Feasibility of a Campus-Based “Buddy System” to Promote Physical Activity: Canadian Students’ PerspectivesJournal of Physical Activity & Health (2006)
AbstractObjective: To explore the characteristics of a university-wide buddy system that students would be receptive to using. Methods: This study targeted a heterogeneous sample of undergraduate university students age 18 to 25 y. An experienced moderator, using a semi-structured interview guide, conducted 13 focus groups (n = 65). Focus group discussions were audio recorded and transcribed verbatim. Inductive content analysis was conducted independently by two researchers. Measures were incorporated throughout to ensure data trustworthiness. Results: The value of this campus-based physical activity intervention was emphasized by the vast majority of participants. Five main themes exemplified students' preferences: sign-up methods; matching criteria; social components; policies and procedures; and contact methods. Conclusion: Students confirmed that a campus-based program tailored to their needs and preferences will be more effective than those to which they currently have access. Given the small number of physically active Canadian university students, a campus-based program that is appealing is important for the health of this population.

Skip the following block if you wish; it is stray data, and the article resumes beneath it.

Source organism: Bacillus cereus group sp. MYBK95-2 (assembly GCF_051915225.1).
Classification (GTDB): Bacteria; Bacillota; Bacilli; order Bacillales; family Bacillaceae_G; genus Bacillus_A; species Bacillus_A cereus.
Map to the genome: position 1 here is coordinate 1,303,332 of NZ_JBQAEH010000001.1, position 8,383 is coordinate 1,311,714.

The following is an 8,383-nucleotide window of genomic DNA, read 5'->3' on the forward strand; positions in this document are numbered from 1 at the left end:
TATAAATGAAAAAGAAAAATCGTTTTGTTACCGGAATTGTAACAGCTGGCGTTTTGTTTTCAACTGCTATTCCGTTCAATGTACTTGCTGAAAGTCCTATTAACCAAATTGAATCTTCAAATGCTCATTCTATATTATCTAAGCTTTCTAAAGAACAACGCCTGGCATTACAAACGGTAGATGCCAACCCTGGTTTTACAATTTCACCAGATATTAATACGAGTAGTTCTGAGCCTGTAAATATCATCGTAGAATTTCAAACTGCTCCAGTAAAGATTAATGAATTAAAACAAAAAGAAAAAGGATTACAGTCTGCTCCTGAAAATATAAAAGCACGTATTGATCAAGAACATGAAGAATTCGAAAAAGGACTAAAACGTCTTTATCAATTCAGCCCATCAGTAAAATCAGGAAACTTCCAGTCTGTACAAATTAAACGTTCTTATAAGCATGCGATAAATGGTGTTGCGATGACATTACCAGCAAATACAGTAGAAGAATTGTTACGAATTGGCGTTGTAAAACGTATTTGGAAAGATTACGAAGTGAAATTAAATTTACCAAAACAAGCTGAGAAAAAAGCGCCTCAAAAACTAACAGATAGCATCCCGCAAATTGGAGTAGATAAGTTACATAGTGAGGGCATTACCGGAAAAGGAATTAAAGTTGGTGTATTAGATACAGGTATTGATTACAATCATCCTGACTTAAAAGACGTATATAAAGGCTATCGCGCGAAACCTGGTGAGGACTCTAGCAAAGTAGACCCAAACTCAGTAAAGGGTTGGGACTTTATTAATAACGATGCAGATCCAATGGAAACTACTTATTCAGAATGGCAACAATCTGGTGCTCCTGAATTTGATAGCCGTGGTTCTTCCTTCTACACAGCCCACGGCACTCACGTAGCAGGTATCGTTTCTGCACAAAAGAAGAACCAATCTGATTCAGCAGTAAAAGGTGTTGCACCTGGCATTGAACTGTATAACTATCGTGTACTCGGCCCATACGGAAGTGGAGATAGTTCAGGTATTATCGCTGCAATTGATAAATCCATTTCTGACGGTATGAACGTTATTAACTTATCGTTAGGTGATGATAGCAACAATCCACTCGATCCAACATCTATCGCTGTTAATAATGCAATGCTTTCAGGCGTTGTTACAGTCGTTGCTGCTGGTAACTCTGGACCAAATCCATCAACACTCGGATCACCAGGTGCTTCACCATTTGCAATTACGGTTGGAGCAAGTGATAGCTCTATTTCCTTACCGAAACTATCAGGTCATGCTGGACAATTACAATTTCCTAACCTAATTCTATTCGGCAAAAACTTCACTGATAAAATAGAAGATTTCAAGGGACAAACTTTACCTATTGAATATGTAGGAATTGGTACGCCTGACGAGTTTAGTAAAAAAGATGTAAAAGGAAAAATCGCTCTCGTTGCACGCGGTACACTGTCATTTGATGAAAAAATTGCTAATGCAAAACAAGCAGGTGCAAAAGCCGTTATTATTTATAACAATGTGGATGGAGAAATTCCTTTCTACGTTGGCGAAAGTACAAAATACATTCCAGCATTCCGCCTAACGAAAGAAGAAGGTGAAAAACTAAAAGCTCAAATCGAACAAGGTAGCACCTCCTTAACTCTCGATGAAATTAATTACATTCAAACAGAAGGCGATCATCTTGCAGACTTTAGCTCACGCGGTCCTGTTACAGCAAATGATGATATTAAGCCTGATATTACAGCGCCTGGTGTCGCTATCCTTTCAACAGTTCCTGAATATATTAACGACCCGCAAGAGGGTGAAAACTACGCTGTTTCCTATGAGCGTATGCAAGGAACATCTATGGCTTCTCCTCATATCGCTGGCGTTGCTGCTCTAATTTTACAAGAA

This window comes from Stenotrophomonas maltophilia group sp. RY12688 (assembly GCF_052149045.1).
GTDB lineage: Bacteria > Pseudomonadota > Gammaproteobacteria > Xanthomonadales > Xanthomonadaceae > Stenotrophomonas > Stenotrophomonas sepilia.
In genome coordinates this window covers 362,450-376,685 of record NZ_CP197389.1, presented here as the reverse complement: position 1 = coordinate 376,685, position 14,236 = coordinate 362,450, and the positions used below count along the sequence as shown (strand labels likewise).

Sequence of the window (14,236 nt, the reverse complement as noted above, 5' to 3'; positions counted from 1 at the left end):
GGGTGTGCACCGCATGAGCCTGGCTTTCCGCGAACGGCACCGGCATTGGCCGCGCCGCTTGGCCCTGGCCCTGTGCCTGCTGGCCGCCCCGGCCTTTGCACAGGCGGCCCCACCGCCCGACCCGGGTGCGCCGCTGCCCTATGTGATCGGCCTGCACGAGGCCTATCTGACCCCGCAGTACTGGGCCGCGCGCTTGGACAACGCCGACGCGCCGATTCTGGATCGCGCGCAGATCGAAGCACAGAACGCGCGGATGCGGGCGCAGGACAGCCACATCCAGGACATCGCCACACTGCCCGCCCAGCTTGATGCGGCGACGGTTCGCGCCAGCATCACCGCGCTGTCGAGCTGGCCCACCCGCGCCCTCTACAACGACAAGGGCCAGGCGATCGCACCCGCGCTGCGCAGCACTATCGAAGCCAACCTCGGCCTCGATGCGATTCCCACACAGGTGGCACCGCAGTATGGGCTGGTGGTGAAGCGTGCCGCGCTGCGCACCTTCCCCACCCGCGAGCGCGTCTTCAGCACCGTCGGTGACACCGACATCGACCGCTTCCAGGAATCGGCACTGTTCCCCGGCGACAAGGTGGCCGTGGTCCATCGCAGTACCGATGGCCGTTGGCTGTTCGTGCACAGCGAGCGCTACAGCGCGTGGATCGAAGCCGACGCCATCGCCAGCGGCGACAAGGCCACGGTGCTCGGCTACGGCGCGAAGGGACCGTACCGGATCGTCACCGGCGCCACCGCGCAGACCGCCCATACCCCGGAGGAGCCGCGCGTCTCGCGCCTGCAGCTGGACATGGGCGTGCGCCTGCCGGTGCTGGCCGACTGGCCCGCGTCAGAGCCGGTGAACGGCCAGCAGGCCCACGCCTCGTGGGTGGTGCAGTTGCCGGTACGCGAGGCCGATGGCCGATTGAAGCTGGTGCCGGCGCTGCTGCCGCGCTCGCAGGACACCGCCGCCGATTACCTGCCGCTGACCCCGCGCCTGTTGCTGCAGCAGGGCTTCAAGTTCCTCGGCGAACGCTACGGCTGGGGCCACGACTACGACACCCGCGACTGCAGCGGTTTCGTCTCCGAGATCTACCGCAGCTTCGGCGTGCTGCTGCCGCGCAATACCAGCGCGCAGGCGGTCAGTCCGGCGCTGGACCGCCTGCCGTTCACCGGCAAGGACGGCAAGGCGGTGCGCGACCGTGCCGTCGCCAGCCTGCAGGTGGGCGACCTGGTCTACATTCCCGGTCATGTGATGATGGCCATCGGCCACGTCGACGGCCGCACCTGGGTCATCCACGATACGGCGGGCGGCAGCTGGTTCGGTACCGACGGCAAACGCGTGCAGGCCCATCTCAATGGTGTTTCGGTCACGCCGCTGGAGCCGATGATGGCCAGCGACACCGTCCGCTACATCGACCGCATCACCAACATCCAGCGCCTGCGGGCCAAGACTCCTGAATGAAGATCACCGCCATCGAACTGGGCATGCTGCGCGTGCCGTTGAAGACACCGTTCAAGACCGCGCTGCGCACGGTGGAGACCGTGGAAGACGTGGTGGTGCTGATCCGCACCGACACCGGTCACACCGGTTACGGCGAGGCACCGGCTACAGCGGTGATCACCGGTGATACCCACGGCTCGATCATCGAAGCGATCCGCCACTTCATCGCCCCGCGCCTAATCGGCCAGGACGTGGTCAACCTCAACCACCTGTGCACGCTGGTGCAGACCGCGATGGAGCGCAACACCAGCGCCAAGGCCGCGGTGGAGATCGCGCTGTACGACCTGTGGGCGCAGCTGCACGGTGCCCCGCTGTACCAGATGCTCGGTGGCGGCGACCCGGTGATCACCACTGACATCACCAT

- Buddy System,
- Physical Activity,
Publication DateJuly, 2006
Citation InformationPatricia Tucker and Jennifer D. Irwin. "Feasibility of a Campus-Based “Buddy System” to Promote Physical Activity: Canadian Students’ Perspectives" Journal of Physical Activity & Health Vol. 3 Iss. 3 (2006)
Available at: http://works.bepress.com/jenniferirwin/43/